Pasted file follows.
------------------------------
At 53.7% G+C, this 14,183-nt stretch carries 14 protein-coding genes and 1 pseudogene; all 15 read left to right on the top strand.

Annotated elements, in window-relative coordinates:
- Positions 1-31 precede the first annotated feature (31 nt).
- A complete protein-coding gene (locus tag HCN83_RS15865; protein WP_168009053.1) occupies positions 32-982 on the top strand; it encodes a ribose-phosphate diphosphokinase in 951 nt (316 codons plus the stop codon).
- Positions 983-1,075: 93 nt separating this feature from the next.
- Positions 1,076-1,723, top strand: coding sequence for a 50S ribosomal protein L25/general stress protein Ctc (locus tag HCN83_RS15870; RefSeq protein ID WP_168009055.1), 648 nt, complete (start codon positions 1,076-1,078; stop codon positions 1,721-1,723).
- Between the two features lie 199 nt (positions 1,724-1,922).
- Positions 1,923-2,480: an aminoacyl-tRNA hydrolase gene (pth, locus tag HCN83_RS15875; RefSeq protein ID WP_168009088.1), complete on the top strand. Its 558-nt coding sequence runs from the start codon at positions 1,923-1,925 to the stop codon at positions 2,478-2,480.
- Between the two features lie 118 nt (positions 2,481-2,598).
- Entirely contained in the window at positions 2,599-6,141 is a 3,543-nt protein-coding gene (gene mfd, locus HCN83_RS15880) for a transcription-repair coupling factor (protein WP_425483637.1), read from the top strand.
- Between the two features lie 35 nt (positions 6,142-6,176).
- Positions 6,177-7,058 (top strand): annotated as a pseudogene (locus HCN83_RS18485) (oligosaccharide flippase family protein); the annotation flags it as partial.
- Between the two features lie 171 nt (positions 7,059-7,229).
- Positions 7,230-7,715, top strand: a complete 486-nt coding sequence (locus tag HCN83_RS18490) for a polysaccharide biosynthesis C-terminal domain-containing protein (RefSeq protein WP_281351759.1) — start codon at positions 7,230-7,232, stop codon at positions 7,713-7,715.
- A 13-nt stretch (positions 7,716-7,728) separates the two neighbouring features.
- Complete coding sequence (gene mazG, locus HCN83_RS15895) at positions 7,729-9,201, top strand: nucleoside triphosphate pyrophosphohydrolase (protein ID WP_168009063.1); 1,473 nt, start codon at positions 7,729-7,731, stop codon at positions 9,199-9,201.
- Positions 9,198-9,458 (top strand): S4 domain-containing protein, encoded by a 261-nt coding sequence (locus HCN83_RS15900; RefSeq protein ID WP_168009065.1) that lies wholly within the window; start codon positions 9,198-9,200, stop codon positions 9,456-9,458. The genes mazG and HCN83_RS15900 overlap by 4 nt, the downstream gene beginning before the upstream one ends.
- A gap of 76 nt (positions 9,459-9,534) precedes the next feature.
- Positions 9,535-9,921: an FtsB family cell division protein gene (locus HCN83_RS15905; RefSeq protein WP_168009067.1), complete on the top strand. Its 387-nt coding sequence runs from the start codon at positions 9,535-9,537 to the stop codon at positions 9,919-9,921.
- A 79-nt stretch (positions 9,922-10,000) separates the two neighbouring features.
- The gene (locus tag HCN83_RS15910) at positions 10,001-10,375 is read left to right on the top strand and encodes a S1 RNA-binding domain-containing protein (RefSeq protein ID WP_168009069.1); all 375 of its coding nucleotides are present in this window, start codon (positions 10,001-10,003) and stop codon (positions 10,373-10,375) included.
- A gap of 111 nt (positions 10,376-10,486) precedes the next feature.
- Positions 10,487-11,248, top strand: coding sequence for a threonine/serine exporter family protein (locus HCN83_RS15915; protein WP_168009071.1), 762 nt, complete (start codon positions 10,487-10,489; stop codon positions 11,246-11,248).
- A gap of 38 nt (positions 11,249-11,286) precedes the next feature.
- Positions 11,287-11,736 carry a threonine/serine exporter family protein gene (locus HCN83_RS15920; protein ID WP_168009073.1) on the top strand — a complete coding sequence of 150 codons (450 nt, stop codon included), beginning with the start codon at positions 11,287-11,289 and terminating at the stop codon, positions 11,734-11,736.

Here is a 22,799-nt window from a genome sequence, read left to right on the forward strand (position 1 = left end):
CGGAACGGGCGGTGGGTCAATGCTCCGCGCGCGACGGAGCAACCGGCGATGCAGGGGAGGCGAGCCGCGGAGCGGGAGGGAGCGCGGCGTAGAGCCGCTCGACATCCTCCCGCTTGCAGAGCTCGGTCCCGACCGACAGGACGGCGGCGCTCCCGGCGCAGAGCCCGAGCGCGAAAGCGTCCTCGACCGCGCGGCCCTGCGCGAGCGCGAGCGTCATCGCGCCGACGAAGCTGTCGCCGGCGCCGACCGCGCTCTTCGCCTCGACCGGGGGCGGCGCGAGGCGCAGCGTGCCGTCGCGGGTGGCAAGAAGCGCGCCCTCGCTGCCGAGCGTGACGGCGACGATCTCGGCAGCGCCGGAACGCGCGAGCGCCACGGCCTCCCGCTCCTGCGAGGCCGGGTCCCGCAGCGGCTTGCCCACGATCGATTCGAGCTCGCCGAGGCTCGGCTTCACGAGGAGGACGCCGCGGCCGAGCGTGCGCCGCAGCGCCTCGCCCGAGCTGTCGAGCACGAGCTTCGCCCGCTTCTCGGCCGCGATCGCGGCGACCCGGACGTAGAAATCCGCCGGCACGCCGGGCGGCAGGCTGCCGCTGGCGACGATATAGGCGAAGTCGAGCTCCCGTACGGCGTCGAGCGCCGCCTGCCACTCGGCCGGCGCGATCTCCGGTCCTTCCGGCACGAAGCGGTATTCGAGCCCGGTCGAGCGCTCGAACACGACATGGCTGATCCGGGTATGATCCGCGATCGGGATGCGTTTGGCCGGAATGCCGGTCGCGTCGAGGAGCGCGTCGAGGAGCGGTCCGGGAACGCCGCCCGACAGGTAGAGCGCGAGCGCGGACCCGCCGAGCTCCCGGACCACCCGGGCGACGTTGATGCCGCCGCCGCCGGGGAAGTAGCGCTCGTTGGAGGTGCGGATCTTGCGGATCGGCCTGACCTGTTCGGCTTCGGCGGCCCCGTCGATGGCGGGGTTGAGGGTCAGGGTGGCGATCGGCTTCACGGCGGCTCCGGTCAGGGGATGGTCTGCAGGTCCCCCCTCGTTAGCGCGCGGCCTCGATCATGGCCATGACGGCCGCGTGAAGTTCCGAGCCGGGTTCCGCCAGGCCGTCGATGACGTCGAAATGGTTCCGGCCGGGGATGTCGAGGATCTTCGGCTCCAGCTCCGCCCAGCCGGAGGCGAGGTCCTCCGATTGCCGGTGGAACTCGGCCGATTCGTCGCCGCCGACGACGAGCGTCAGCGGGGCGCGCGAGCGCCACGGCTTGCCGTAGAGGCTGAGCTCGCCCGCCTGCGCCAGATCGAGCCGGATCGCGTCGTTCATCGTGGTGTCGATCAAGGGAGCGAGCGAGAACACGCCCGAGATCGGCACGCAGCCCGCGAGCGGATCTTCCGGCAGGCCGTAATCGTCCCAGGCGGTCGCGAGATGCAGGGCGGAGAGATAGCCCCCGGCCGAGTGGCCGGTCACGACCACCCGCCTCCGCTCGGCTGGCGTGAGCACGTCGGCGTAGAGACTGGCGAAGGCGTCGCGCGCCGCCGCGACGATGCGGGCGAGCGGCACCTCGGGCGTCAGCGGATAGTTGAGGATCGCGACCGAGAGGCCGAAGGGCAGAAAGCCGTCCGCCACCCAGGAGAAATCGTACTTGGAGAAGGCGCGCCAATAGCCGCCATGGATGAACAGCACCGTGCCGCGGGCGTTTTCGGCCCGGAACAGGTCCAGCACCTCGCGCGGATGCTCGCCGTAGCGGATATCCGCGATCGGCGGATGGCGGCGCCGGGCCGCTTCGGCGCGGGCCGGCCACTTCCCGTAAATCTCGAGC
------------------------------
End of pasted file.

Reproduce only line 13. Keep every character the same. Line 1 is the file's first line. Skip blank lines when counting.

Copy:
- Between the two features lie 171 nt (positions 7,059-7,229).